Content. Execution. In-store. Loyalty. Retailers must think carefully about their communications in order to win over “COVID customers” and keep them long-term

While big brands like Canada Goose, Neiman Marcus, and Brooks Brothers have seen sales plummet due to the pandemic, other retailers have experienced massive jumps in demand. Big box stores have seen a sharp rise in sales of electronics, beauty, and food. Walmart saw its Q2 same-store sales increase by 10 percent and online sales increase by 97 percent. Target’s Q2 sales spiked by 24 percent overall and a staggering 195 percent in digital; according to Target CEO Brian Cornell, the company gained a year’s worth of market share in Q1 alone and doubled that in Q2—bringing its year-over-year share gains to more than $5 billion.

Other sectors saw similar jumps. With many quarantined consumers taking on DIY projects, demand at hardware stores shot up; Home Depot’s sales rose 23 percent in Q2. Grocery stores also saw a sharp spike, given many consumers’ reluctance to eat out.

These increases are largely occurring for two reasons.

First, while consumers continue to adopt a stay-at-home lifestyle, they are filling bigger baskets with more and/or different products. Beyond more household staples, people are buying more locally sourced goods, more sustainable options, and more health-centric products—all longer-term trends that have accelerated in the wake of COVID-19.

Second, the pandemic has pushed consumers to more established retailers. These companies are stealing market share with better online delivery options, more competitive prices, and speedier transactions through contactless payment and self-checkout.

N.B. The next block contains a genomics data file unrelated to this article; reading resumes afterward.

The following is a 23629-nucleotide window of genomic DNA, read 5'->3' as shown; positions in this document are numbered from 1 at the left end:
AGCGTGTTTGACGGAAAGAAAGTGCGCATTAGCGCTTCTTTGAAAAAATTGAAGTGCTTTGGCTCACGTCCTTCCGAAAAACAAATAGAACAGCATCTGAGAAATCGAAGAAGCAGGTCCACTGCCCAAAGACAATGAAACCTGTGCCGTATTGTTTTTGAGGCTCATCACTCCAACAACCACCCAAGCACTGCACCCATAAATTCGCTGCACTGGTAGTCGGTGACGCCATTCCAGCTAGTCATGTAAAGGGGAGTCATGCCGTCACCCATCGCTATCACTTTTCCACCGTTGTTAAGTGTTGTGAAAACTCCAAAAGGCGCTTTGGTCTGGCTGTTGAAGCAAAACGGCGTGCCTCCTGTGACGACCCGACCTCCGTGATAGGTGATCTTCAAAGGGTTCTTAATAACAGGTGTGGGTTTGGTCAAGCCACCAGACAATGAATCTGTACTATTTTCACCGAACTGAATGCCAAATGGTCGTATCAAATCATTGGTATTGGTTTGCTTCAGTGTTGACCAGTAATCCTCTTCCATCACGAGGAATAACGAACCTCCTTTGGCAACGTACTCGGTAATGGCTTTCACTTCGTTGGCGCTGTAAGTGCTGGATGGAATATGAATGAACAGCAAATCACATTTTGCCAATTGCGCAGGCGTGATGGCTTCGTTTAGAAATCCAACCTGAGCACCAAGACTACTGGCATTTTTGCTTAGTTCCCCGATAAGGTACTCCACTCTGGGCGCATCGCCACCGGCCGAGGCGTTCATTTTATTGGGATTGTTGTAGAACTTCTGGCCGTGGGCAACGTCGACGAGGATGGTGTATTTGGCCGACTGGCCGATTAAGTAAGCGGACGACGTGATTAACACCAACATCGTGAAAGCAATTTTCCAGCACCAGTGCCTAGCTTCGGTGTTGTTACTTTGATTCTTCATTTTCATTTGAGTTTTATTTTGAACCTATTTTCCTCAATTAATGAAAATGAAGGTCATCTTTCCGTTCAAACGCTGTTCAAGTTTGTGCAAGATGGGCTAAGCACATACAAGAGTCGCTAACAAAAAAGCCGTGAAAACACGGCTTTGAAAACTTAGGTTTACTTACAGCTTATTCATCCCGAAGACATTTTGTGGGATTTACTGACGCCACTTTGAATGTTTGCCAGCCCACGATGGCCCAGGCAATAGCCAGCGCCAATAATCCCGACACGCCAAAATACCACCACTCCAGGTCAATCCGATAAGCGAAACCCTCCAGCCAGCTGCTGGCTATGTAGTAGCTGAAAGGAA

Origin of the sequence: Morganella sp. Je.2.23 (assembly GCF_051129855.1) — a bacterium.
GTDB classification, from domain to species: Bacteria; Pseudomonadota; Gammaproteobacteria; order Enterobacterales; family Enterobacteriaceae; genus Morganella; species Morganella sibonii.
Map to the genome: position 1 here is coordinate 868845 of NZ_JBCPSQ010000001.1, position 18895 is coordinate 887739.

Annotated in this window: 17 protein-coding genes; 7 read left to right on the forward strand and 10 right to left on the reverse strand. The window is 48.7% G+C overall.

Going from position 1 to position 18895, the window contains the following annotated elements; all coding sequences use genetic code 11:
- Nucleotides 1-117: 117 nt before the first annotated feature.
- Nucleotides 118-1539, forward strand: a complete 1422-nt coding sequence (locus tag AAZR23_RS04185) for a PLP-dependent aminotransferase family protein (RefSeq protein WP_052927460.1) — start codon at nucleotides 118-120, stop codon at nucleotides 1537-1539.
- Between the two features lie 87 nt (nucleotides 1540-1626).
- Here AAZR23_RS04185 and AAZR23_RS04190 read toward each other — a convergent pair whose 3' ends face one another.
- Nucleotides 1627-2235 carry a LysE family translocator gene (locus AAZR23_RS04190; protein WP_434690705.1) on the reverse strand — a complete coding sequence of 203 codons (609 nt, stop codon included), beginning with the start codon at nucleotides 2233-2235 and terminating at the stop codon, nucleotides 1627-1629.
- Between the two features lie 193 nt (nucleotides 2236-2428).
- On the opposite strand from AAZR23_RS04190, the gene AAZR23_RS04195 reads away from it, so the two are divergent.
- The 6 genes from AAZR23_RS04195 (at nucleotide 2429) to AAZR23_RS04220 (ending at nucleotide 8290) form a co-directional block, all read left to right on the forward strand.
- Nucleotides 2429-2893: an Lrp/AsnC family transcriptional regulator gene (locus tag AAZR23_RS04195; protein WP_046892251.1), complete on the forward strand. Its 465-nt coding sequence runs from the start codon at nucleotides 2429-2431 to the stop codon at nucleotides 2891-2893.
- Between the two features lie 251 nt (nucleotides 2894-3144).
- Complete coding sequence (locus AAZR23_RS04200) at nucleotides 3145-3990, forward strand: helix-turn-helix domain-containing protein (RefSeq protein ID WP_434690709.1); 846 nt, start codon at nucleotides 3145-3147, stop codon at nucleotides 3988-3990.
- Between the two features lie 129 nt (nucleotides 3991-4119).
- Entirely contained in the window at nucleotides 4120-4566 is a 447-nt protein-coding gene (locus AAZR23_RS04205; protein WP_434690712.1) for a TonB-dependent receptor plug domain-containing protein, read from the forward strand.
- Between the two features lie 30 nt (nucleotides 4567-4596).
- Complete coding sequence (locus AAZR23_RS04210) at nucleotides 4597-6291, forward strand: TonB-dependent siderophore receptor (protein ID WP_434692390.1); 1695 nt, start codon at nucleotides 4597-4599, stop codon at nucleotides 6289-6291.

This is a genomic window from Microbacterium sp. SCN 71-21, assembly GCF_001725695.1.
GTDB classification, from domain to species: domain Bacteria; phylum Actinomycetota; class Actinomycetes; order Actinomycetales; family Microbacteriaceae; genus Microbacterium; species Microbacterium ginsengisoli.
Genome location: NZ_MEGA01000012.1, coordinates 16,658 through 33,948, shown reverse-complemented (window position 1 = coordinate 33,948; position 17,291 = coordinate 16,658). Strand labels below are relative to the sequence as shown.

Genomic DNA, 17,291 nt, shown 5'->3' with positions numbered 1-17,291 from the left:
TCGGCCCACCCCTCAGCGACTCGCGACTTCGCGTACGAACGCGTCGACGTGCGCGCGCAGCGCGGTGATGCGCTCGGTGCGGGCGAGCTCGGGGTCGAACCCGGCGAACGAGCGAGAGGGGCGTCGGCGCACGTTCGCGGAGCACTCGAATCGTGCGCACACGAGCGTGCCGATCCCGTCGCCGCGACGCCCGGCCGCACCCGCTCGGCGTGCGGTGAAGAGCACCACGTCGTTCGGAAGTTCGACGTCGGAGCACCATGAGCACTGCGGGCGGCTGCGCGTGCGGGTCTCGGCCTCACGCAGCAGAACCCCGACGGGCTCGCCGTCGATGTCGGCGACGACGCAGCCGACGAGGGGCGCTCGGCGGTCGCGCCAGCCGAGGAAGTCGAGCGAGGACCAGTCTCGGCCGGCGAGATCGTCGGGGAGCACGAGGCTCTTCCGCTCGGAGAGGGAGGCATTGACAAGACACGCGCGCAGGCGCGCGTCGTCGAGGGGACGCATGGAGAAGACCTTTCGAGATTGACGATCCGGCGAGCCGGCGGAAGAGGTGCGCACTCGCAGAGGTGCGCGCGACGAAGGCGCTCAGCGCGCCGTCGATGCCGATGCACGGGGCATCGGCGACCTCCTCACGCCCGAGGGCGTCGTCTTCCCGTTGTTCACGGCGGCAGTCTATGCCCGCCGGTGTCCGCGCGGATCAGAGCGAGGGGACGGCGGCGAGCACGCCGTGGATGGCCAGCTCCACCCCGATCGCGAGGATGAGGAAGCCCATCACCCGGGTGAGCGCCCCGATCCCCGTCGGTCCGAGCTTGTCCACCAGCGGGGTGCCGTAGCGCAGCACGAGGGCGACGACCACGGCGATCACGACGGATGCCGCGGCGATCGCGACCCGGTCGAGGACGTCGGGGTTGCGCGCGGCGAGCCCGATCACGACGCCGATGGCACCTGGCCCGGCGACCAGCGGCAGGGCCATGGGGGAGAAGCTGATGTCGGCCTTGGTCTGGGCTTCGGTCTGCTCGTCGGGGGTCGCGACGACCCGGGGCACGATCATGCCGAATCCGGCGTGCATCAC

Current brand leaders will want to turn this wave of transactions into long-term relationships—and that requires the right communication strategies.

First and foremost, retailers need to get in front of consumers. That means in-store communication that clearly highlights the value and/or experience offered by the retailer, along with follow-up messaging that keeps it top-of-mind moving forward.

Loyalty programs are another critical touchpoint—their communications must be well-executed and highly strategic. First, they must convince consumers of the value of the program—at a time when changing needs and mindsets are redefining loyalty. Then they must continually remind customers of program benefits—again, at a time when research has shown that during a pandemic, fewer people care about brands.

With these challenges in mind, content and tone are key. Brands must look to form more emotive relationships with consumers, and to do that, their communications must go beyond the purely functional and promotional. Content needs to demonstrate a deeper understanding of consumers’ need states and interests. The message must be genuine. Enablers like personalization and segmentation are important—but they must be accompanied by processes and platforms that enable large companies remain efficient. The results of these high-performing retailers are very positive at a time when the industry is reeling. But the wave will likely recede if these brands don’t capitalize on their momentum: Competitor retailers are certain to catch up and steal back share as consumers and companies alike settle into the new normal.